Counting the mountain gorillas: Final stage underway

May 4, 2016

Counting the mountain gorillas: Final stage underway

Since mountain gorillas are critically endangered, it is important to keep track of their numbers and determine whether the population is stable. Mountain gorillas live in two areas, with a total of about 880 individuals at last count. About 480 of them live in the Virunga mountains, which straddle the countries of Rwanda, Uganda and the Democratic Republic of Congo. The Dian Fossey Gorilla Fund provides daily protection and monitoring of about half of the mountain gorillas in the Rwanda section of the Virungas, or about 115-120 gorillas.

The Karisoke census team The last census, or counting, of the gorillas took place in 2010 and a new census has been underway since October 2015. This time, the census effort includes two complete sweeps. This means that 12 teams, consisting of five to six participants each, camp out and comb the forest twice, on predetermined routes, searching for gorilla night nests (which are made fresh by the gorillas each night and used only one time), collecting and preserving gorilla fecal samples, and recording other information. This method, called “mark-recapture,” is designed to provide the most accurate results, in case any nests are missed on the first sweep. The fecal samples are then analyzed to determine each unique individual’s gender and lineage.

A number of Karisoke staff have been involved in both sweeps of the current census, including Dr. Winnie Eckardt, Fossey Fund research manager at Karisoke, who served as an instructor during the training process and spent several days in the field with the teams as they started the process each time. Also included were some of our best trackers and, in the first sweep, several research assistants. This spring, Dr. Eckardt started off on the Congo side of the Virungas, which covers the largest forest area and is home to the majority of unhabituated gorillas (whereas most of the gorillas groups in Rwanda are habituated to the presence of human observers, such as the Fossey Fund tracker teams).

Here are some impressions from Dr. Eckardt:

“After 10 years working with the Virunga mountain gorillas, this was my first time going into the park on the Congo side, which felt like adding a whole new chapter to my experience and knowledge of this population and their habitat. I embraced the opportunity, spending two days with some of the best field staff from ICCN (the Congolese wildlife authorities/Institute Congolais pour la Conservation de la Nature), along with staff from the other two countries, and getting a crash course in gorilla and forest life on the Congo side.

“Unlike Rwanda, the forest in Congo still has extended areas that are dominated by mixed forest, a vegetation zone that was almost completely converted to agriculture on the Rwandan side. Thus, many of the gorillas’ food plants, in this mixed forest, are different, such as the wild banana, with gorillas eating parts of the large leaves. Even the smell of the forest is different. But mixed forest also means being on high alert for ant attacks! At night this means closing the tents up tight in case of ants swarming through the camp!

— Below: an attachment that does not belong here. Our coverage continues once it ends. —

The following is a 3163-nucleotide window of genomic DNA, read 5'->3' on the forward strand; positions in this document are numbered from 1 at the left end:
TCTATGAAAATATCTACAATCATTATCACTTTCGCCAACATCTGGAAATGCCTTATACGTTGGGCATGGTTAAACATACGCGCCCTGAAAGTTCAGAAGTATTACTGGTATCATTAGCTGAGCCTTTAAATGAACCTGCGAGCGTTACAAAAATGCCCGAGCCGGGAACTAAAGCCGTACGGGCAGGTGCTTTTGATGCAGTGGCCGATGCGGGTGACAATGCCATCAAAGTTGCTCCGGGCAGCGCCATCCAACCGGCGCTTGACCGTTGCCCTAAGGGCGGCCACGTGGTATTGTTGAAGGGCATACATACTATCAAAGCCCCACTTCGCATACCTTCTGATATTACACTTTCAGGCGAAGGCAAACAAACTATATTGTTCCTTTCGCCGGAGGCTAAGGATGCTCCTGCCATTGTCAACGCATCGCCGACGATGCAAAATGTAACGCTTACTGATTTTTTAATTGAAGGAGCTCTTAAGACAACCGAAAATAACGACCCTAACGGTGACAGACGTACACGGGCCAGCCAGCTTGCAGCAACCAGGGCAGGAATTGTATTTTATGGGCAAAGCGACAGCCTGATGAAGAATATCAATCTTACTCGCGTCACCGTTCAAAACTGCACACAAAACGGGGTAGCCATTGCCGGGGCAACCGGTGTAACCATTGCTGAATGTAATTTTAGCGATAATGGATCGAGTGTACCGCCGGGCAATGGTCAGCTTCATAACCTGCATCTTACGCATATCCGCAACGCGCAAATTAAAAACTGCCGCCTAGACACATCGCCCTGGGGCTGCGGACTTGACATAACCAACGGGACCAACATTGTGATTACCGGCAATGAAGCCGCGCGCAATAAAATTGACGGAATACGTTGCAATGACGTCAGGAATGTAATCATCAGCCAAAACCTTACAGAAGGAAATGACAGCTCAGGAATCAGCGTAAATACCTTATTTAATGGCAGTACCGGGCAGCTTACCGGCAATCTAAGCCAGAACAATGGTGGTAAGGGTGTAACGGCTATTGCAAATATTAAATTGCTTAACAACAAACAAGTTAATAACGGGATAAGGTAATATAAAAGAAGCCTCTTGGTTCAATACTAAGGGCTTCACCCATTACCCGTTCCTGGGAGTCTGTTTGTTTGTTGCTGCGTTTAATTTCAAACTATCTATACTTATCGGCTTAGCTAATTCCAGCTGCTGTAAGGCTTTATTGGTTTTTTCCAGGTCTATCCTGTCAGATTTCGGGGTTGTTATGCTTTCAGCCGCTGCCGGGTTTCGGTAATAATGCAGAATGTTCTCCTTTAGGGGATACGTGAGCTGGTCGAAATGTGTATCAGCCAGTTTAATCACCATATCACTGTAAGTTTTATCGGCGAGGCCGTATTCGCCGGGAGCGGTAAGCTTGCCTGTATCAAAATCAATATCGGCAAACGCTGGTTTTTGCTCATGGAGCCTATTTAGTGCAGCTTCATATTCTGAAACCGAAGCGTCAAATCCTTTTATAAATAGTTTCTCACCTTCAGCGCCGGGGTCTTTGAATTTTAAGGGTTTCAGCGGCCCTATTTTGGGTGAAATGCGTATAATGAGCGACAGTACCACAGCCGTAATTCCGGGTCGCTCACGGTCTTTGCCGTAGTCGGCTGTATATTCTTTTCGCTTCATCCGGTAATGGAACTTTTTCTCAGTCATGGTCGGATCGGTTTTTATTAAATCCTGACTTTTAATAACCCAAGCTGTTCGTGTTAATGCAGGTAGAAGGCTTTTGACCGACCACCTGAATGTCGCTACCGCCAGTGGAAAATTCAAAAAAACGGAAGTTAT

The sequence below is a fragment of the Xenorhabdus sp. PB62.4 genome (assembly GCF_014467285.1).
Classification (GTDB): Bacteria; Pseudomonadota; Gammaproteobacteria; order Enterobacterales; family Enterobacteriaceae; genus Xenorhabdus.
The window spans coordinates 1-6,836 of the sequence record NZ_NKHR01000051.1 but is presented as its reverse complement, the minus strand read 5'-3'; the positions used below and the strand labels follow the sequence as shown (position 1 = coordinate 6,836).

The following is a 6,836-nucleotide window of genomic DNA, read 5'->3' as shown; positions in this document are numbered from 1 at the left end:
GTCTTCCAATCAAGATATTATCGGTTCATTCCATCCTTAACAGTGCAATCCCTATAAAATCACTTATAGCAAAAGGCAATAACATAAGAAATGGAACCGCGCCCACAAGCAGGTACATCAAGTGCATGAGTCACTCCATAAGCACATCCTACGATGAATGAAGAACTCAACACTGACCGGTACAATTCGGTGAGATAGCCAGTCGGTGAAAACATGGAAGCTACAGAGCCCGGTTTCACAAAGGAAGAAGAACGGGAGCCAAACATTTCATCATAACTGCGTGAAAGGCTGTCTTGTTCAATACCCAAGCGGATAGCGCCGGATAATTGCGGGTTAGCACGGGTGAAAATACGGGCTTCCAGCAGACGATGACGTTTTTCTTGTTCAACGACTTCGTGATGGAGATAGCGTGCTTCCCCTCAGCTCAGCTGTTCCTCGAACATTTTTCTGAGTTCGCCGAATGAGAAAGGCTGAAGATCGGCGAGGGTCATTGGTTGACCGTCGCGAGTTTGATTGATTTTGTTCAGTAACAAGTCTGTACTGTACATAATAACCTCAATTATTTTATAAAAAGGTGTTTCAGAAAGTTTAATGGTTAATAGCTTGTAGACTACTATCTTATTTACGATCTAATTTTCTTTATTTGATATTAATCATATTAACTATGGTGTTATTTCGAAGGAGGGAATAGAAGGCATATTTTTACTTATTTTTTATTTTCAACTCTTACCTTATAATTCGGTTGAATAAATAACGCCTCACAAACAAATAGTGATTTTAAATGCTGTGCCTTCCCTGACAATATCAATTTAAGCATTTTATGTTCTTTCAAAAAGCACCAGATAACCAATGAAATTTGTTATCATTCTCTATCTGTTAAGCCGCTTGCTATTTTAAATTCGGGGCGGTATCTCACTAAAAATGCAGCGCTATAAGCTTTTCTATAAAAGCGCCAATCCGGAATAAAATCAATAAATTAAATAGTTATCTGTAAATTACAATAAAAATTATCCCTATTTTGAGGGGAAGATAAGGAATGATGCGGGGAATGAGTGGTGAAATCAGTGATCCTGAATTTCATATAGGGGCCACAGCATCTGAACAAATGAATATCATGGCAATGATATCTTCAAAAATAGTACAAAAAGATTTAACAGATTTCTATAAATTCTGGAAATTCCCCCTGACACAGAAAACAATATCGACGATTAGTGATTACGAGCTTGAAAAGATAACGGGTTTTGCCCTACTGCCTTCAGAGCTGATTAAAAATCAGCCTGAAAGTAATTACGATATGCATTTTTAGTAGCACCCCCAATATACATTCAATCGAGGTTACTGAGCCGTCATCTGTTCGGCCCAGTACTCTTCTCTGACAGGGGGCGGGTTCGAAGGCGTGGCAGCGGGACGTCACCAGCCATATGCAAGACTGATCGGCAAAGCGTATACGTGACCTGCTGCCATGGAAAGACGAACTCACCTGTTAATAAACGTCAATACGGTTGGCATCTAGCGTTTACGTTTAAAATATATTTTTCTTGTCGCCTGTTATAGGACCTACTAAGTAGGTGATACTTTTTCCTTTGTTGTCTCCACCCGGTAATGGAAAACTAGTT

Carrying all the gear “The first day in the field is the most exhausting, because all the camping and census equipment has to be transported and distributed. At least 50 porters had to be hired from nearby villages, many of them women, and each carries up to 25 kg to the forest camp, which can be up to a three-hour hike. The women clearly enjoyed competing with the men to show they are just as capable, and we often heard them saying to each other “iyambere,” which means “first,” while running toward the front of the caravan. This reminded me of photos from Dian Fossey’s time, when the Karisoke Research Center was still located deep in the forest and supplies had to be transported to the research site regularly.

“As during the first sweep, it is very encouraging to see how strongly the team members bond, despite different nationalities, education, languages and customs. They grow into a strong unit, ready for the challenged involved during weeks of hard census work and forest life. They get to know each other’s strengths and weaknesses and tie those into their work as a team to make it work optimally. The team members are eager to learn from each other and there is a great willingness to share skills and knowledge, as it makes the team stronger.

“And one cannot forget the camp cooks, who serve a key role and sort of function as camp “parents,” making sure the camp is functioning, food is prepared in time each morning and evening, collecting and boiling water, maintaining forest pits and more.

“Our first few days were very productive, even in the heavy rainy season, finding nests, a well-known habituated solitary male gorilla (Mukunda), some snares, and even signs of elephants.”

This second sweep of the mountain gorilla census will be completed in June, but analysis of the samples is expected to continue throughout the year, with final results available in 2017.